Before dealing with the statements that he actually made yesterday, I wish to call attention to a singular omission from his speech. Although accusing me of having slandered Australia, he omitted all reference to the interview published in the Morning Post. Why did he take that lie all over Australia and not use it again here yesterday? Every one knows that the whole matter was cleared up during the last session of this Parliament. Out of his own mouth that was admitted.
– I said so.
– Then why did the right honorable member repeat the slander throughout Australia?
– I did not. I said that the honorable member had allowed his colleagues to repeat it.
– Then every newspaper has misrepresented the right honorable member !
– The Prime Minister allowed his colleagues to repeat the statement over and over again, though he had denied it himself.
– Is that the charge now? Does the right honorable member accuse me of having slandered Australia by saying nothing ? It is what I have not done that makes me a slanderer of Australia. It is a fine way of slandering people when one does nothing at all. What does the right honorable gentleman mean? However, let us dismiss that matter, because every one here knows that it was an empty statement with not a tittle of justification for it ; every one knows that it was, speaking vulgarly, blown out in the Chamber last session, on the admission of his own followers. But the right honorable gentleman still maintains that we are slandering Australia. Of what does this slander consist? He tells us that it is what I did not do that makes me a slanderer of Australia, but, in addition, yesterday he said that I had said at Parramatta that our first duty was to cleanse the rolls. “ You slanderer,” he says, “ to suggest that the roll requires cleaning up.” Now, I wish to say that, in the exercise of that responsibility which the right honorable gentleman all the while insists, and properly so, upon my taking for every act in the Home Affairs Department, I and the Government are endeavouring to get a clean roll ; and there is no more urgent necessity at this moment. Yet, forsooth, for essaying to do this, we are slanderers of Australia.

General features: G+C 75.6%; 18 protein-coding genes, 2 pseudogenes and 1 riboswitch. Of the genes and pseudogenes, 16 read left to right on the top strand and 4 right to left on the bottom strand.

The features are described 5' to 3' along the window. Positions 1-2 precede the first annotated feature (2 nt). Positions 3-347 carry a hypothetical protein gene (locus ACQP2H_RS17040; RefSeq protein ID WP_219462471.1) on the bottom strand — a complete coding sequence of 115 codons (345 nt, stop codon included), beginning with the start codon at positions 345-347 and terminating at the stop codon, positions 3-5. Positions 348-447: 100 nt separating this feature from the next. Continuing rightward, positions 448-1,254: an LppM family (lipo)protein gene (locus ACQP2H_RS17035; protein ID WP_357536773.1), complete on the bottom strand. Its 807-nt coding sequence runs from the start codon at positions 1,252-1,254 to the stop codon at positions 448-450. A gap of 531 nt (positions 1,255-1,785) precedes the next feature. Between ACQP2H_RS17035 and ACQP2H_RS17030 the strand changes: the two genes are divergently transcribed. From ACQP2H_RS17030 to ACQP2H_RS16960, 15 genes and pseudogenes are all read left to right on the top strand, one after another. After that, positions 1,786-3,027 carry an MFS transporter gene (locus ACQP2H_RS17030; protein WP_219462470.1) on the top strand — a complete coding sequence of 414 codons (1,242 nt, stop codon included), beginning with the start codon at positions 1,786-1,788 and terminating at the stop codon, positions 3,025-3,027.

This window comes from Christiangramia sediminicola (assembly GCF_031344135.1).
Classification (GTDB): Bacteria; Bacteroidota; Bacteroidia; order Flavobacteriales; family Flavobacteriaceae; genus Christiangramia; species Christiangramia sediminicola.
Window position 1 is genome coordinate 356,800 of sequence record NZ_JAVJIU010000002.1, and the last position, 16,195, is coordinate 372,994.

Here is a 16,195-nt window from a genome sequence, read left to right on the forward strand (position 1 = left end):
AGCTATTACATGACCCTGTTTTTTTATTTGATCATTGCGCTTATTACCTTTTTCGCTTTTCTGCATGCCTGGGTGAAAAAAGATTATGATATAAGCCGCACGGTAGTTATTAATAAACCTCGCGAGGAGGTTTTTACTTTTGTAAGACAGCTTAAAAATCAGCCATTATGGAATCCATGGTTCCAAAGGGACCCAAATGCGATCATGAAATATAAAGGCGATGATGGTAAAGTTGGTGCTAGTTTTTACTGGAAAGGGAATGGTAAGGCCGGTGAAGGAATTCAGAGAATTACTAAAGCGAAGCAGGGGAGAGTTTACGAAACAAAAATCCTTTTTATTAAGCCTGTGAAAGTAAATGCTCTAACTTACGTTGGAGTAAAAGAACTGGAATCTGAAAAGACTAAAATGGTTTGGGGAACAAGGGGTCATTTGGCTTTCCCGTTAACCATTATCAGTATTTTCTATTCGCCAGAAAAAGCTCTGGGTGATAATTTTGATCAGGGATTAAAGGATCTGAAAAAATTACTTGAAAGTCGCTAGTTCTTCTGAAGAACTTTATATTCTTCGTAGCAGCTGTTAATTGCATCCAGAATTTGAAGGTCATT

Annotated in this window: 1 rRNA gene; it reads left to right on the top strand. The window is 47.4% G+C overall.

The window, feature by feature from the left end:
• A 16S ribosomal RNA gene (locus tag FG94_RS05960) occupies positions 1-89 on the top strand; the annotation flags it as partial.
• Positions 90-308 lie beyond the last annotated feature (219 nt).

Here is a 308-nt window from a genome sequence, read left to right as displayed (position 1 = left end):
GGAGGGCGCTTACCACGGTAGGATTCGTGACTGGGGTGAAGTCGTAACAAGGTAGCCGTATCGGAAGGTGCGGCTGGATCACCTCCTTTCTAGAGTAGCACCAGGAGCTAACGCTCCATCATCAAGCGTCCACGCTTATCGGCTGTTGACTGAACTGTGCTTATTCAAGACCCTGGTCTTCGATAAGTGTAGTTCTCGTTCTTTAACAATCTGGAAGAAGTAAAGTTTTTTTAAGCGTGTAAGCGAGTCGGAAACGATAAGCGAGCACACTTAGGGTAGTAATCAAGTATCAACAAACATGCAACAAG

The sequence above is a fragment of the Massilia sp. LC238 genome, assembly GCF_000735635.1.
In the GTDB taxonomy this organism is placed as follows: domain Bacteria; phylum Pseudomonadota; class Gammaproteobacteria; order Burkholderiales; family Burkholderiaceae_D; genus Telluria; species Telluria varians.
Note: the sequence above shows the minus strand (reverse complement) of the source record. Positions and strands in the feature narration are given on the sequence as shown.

– The evidence has not proved that there is no more urgent necessity at this moment.
– Does it not? I am not making any empty statement here, I hope; in a moment I shall make a slight reference to some evidence taken in Perth in the presenceof the honorable member, concerning matters which the honorable member deprecated as well as any one else; and then he will notsay that the administration of the Electoral Act has been perfect.